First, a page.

Dream Space

One of the most remarkable offices in the entire automotive industry takes center stage at GM’s Warren technical center.
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dream spaceOFFICE: “This has been the office of every GM Design vice president. The basic layout is unchanged, but each person has brought a different influence to it. All of the furniture has been kept intact, though in some cases it’s been reupholstered. The first time I came in here, Bill Mitchell was vice president, and a small group of us was invited up. We were working on a Riviera, a project that wasn’t easy, and there were those who didn’t agree with what we were doing. He just wanted to thank us for what we were doing. Mitchell was an incredible personality. He could be very tough, but he could also be a lot of help to designers. It was such a big deal that I barely remember much about it … only that area over there, because that’s where we sat, and the scale of it. I don’t remember any of this over here. It was just … wow, amazing!”

DESIGN: “As with all forms of great design, there are several layers … a first impression that you get from a distance, then more and more as you get closer. The room very much reflects the architectural style of Saarinen … long and lean, creative use of materials, and all the glass, which in that time was very significant. It was a period when there was a lot of creative use of materials going on in the auto industry, as well.”

PANELING: “It’s still dark in the morning when I come in, there’s a little bit of light in the room, and all you see is the glow from this paneling. I’ve never seen any paneling quite like it … pretty incredible. The sectioning of it is so interesting, and the metal ribs and edges. I think the room looks best in the evenings when it’s dark outside, because the lighting on these walls … the wood just … glows — like honey. It’s unbelieveable! I think a lot about why the walls curve the way they do, but they use the space quite nicely. The bathroom area behind here has a curved wall that mirrors it, and the little coffee area over here takes advantage of it.”

DESK: “I also love the surfaces flowing around from the desk to the doorway, all connected. It’s the most fascinating piece of furniture I’ve ever seen, just amazing — and the work that went into it! … When I look at this desk and its integration into these other counters and into the seating area, it reminds me so much of the master models that Fisher Body used to make. They were done by craftsmen, with a lot of technology involved, and they would’ve still been making them when this building was done. We did the surface work in clay, then they would make a fender, for example, out of a solid block of wood — this same kind of wood, and this shaping reminds me so much of those. They were laminated like this, the color was like this, and they were absolutely beautiful.”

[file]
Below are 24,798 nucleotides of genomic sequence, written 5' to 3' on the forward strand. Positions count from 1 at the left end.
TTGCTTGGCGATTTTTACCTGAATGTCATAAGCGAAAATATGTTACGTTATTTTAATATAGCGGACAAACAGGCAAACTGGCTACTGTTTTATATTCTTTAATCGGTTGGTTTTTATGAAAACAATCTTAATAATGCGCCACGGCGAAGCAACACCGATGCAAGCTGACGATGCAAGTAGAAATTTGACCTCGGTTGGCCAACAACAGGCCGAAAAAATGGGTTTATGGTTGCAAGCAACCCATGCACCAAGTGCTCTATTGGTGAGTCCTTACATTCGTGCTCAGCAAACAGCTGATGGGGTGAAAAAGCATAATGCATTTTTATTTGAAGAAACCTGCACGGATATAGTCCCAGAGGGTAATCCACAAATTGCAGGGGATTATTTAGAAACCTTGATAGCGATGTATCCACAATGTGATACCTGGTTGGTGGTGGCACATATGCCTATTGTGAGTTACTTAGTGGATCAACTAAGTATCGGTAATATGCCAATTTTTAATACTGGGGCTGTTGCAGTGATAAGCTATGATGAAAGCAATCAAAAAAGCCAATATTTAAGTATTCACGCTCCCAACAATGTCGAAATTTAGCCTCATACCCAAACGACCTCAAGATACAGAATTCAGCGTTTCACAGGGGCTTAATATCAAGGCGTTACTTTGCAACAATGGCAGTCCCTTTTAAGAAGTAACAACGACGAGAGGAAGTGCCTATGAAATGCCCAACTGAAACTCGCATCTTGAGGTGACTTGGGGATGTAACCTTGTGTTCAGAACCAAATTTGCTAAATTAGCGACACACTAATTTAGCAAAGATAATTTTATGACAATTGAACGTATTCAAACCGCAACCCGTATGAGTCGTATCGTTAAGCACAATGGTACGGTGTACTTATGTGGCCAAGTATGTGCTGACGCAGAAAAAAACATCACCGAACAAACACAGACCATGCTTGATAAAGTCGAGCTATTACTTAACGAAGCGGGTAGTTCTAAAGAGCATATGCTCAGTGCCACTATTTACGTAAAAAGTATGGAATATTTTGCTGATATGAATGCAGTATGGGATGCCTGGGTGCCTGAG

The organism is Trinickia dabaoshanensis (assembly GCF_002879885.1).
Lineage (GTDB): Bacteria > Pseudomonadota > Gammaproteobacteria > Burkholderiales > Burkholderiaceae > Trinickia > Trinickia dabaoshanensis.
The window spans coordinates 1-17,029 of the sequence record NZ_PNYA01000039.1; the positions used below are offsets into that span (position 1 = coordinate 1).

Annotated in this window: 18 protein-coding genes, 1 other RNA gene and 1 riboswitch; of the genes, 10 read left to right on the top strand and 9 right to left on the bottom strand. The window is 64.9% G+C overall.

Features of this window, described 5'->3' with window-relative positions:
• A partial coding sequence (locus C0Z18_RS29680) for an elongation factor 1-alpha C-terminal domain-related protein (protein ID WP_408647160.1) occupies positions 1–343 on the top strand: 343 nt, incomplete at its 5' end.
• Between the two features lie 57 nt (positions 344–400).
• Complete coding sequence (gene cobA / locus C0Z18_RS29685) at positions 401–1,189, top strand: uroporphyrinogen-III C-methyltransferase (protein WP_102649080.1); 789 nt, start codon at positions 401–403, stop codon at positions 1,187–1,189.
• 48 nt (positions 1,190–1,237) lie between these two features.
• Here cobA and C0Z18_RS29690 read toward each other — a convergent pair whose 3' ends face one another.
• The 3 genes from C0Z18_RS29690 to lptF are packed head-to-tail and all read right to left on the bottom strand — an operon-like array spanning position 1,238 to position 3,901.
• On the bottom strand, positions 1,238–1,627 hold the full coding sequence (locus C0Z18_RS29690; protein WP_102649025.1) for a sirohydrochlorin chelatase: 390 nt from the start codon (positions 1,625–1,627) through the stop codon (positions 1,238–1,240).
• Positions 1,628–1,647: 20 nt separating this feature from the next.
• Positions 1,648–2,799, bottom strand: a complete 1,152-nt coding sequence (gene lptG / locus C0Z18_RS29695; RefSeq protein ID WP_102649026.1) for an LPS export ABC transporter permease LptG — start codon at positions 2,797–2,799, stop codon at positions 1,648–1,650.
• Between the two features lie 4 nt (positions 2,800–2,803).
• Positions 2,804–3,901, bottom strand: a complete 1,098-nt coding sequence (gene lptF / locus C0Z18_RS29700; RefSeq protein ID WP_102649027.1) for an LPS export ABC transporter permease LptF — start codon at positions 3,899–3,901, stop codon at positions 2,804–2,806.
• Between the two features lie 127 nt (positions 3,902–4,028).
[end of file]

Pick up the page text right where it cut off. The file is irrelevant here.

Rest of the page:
VIEW: “I love the view; you can almost get hypnotized by it. What’s so great about it is the beautiful sunrises and sunsets, and the colors on the Design Dome (next door). You can watch weather systems come in and move across, and then they’re gone.”

JETSONS: “This table has hydraulics, and it goes down to cocktail table height. I use it in the high position and in the low position. The TV over there — you hit a button, and it retracts. This desk lamp rotates up and down. You can see the gears down there, and the chain that drives it. The room is full of that kind of Jetsons stuff — 1950s technology … but this was years before Jetsons. In some ways, it’s crude, but it was very advanced at the time.”

DOOR: “You can close the door from here (with a switch right of the chair below the desk, bottom photo). In Earl’s or Mitchell’s day, people knew that if that door closed behind them, they were in trouble. If you wait until a person gets halfway across the room and hit that button, and the door closes, it makes a different impression. Or if it closes in mid-conversation, you know the discussion is about to go to another level.”

CHESS SET: “We had an auction here at Design to aid one of our employees, who had a young child who needed extensive medical help. As you know, this building is full of very creative people, and this was created by one of our sculptors. I purchased it partly because I believed in the cause, and also because I just loved it and thought it would fit in here. He made the wooden board and modeled each chess piece individually, then cast them in bronze.”

CHAPARRAL: “One of our designers made this model out of cardboard at home, and I thought it was so cool I had to have it. It’s a Chaparral (a classic 1960s race car) of his own design — his thinking of what a modern Chaparral might look like. I was very inspired by Jim Hall’s Chaparrals in my formative years because they were always the most creative and innovative race cars of the time, so I’m a huge Chaparral fan.”

GLOBE: “This weathered globe went in when the office was new in 1955. It lights up and has all these mysterious dots on it. No one knows what they’re there for. Many have tried to figure out a pattern but haven’t been able to. I think they’re from Harley Earl, even before Mitchell. But the world has changed so much, and the countries have changed.”

BUICK: “This 1913 Buick model from China is the car the emperor used to ride in, and it shows how far back Buick goes in China. It was built here, then the emperor’s shop, where they worked on all of his cars, built the custom body. I have something here from every country where we have a design studio, including China, India, Korea, and Australia.”

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